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Publication numberUS5109265 A
Publication typeGrant
Application numberUS 07/617,632
Publication dateApr 28, 1992
Filing dateNov 26, 1990
Priority dateNov 24, 1989
Fee statusPaid
Also published asDE58907014D1, EP0428785A1, EP0428785B1
Publication number07617632, 617632, US 5109265 A, US 5109265A, US-A-5109265, US5109265 A, US5109265A
InventorsMatthias Utesch, Martin Peisl
Original AssigneeSiemens Aktiengesellschaft
Export CitationBiBTeX, EndNote, RefMan
External Links: USPTO, USPTO Assignment, Espacenet
Semiconductor memory with connection pads disposed in the interior
US 5109265 A
Abstract
A semiconductor memory includes a rectangular chip surface having corners. Four combined cell field blocks are each disposed at a respective one of the corners of the chip surface. Rectangular cell field blocks are combined in each of the combined cell field blocks, with each two of the cell field blocks having edges facing each other. Cell fields are combined into each of the cell field blocks, with the cell fields having word and bit lines. Decoder blocks face each other on the edges of the cell field blocks. The chip surface has a surface area between the decoder blocks being free of cell fields. Peripheral circuit blocks are disposed inside the surface area being free of cell fields. Connection paths are disposed inside the surface area being free of cell fields for connecting the semiconductor memory to connections of a housing.
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Claims(6)
We claim:
1. A semiconductor memory comprising a rectangular chip surface with circuit elements on the chip surface, having:
a plurality of decoder blocks of first and second type, peripheral circuit blocks, cell fields having word and bit lines, on the chip surface, and a free surface area having no circuit elements;
a plurality of cell field blocks composed of said cell fields;
a plurality of connecting pads for connecting the circuit elements with connecting wires of a semiconductor memory housing;
a plurality of combined cell field blocks composed of respective ones of said cell field blocks;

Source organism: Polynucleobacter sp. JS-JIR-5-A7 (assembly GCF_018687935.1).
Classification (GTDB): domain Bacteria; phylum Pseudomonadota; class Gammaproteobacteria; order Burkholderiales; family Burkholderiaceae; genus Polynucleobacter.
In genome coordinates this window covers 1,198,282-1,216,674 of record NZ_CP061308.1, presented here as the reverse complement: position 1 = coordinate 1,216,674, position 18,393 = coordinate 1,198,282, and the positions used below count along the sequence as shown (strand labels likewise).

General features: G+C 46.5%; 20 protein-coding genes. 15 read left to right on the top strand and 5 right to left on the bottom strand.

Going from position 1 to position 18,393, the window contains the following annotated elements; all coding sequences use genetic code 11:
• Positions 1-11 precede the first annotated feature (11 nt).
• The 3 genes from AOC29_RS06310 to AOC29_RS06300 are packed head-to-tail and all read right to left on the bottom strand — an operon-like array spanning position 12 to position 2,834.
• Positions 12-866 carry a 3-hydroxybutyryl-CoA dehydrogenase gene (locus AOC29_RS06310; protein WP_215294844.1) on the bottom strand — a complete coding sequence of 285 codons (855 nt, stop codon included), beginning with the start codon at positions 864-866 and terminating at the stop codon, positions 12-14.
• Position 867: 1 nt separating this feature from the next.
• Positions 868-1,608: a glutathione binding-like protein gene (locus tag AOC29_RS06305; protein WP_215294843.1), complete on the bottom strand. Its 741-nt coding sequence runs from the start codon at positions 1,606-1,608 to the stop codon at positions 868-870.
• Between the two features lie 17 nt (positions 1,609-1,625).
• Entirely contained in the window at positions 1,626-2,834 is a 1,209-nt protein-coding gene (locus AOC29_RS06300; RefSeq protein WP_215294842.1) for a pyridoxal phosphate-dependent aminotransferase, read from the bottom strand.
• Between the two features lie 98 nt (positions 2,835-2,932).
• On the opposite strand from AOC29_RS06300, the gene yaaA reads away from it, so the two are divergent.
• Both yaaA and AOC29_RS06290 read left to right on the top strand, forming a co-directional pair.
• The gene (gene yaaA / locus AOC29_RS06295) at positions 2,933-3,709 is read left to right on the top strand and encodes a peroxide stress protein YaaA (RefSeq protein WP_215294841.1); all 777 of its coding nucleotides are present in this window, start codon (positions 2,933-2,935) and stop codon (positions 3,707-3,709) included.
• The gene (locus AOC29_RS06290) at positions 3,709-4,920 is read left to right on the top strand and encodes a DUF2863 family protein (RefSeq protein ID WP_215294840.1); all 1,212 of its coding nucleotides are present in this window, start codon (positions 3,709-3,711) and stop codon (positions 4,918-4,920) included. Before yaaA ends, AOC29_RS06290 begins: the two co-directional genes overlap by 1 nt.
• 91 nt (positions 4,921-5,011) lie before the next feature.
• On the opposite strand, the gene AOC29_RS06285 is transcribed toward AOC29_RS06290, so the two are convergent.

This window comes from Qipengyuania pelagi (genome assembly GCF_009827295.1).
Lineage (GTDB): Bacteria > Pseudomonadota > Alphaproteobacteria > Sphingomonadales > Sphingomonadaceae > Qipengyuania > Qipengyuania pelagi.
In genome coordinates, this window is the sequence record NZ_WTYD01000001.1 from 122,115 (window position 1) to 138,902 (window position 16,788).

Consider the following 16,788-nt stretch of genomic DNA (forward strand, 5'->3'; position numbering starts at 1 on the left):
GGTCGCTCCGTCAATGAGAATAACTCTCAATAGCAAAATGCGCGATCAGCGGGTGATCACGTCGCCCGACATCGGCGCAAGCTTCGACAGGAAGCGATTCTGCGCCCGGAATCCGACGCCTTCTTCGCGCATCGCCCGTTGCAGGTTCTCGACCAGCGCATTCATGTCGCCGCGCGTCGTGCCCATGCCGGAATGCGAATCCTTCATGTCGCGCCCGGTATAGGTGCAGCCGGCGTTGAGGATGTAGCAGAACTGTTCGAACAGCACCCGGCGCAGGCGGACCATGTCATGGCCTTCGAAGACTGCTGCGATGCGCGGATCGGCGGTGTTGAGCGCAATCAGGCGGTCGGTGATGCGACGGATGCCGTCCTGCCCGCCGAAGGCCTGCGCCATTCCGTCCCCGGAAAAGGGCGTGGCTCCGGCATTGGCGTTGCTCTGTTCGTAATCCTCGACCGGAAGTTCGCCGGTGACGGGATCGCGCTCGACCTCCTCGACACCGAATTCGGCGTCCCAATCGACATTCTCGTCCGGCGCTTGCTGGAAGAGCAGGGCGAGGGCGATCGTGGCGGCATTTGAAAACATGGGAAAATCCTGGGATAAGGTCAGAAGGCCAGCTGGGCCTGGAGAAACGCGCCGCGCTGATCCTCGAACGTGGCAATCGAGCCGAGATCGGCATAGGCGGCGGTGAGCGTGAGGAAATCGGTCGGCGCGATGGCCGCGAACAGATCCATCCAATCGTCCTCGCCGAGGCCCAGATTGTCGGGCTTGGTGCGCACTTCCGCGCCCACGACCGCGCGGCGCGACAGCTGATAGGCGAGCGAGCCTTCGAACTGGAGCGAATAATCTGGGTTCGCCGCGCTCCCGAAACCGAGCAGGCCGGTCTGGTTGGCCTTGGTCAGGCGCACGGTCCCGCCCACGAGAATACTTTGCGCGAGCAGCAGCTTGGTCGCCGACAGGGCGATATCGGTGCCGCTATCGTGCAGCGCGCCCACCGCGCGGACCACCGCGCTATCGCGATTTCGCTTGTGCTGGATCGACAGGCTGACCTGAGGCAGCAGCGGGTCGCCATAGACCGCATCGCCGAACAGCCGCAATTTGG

wherein said decoder blocks of first and second type are associated with respective ones of said combined cell field blocks;
said plurality of decoder blocks being disposed with all of the same type on respective oppositely facing edges of said combined cell field blocks;
said free surface being disposed between said oppositely facing decoder blocks; and
said connecting pads being disposed only between said oppositely facing decoder blocks.
2. A semiconductor memory according to claim 1, including first driver stages connected between said cell fields for amplifying signals on said bit lines of the cell fields.
3. A semiconductor memory according to claim 2, including second driver stages connected between said rectangular cell field blocks for amplifying signals on said word lines.
4. Semiconductor memory according to claim 1, wherein said first driver stages are disposed between said rectangular cell field blocks for amplifying signals on said bit lines.
5. Semiconductor memory according to claim 1, wherein said peripheral circuit blocks are disposed on said free surface area.
6. Semiconductor memory according to claim 1, wherein said combined cell field blocks are disposed along edges of said chip surface.
Description

The invention relates to a semiconductor memory on a rectangular chip surface, wherein

the semiconductor memory includes decoder blocks, peripheral circuit blocks, cell fields with word and bit lines, and a surface area being free of cell fields;

the cell fields being combined into rectangular cell field blocks;